The city of Sacramento, CA, has approved a ban of single-use plastic bags – the 130th jurisdiction in the Golden State to pass such a measure. Sacramento’s city council unanimously approved the ban in a meeting last week. Effective next January, shoppers must either bring in their own reusable bag or be charged 10 cents for each recycled paper bag used by the store.
“This is about our city resuming our spot as a leader in the state of California and doing the right thing,” said Mayor Kevin Johnson.
According to the ordinance, Sacramento stores are allowed to provide free reusable bags as part of a promotion, but can only run these promotions up to 60 days per year. Free reusable or recycled paper bags will be provided to participants in the California Special Supplemental Nutrition Program for Women, Infants and Children (WIC).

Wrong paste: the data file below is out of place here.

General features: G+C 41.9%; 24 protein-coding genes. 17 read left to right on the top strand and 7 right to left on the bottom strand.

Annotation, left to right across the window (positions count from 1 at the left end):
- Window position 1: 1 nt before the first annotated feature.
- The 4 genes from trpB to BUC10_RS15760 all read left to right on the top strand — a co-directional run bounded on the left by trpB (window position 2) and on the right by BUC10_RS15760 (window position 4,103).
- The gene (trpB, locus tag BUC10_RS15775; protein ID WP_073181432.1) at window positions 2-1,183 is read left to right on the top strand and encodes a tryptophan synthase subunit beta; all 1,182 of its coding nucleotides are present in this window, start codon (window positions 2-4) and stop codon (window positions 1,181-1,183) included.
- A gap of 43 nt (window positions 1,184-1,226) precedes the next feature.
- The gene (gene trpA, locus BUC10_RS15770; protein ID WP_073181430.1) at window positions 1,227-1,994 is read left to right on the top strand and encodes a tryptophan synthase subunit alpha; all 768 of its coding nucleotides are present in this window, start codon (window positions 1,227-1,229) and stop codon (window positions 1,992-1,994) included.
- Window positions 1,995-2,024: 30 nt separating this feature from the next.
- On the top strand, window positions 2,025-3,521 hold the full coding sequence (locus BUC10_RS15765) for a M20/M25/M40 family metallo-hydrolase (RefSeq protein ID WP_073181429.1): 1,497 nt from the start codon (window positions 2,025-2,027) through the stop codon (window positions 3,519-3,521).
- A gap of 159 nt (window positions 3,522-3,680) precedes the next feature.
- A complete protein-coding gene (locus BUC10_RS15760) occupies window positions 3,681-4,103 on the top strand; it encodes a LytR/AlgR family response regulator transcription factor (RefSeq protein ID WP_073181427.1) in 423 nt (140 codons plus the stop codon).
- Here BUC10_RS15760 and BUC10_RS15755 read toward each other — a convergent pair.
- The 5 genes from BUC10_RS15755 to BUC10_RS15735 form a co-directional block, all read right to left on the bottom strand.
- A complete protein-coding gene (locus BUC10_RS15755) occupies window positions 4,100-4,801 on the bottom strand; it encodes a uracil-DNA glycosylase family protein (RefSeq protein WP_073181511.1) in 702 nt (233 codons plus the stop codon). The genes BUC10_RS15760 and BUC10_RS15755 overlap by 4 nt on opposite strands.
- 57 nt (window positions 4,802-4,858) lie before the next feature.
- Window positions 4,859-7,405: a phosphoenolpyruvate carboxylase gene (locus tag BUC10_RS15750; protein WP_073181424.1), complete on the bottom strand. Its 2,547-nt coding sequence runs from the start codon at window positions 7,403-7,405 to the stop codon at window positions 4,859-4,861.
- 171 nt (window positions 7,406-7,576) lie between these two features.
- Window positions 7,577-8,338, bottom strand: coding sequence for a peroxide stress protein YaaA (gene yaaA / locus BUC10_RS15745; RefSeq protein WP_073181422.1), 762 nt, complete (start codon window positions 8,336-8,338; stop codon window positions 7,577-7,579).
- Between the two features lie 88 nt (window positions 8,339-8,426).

A report compiled by Sacramento’s city government shows that nearly 14 million plastic bags are used in the capital each month. According to environmental advocacy organization Californians Against Waste, 19 billion plastic bags are distributed each year by retailers in California.
In February, a statewide California ban was rescinded when a trade group gathered enough signatures to prompt an upcoming voter referendum. Voters will ultimately decide whether a statewide single-use ban is enacted or not. Sacramento Mayor Kevin Johnson proposed his city’s local ordinance in response to the referendum, and the state ban will supersede the Sacramento ordinance if it is reinstated in November of 2016. Sacramento’s ban requires stores to keep three years of sales records for paper and reusable bags, a provision that is not in the state’s ban.
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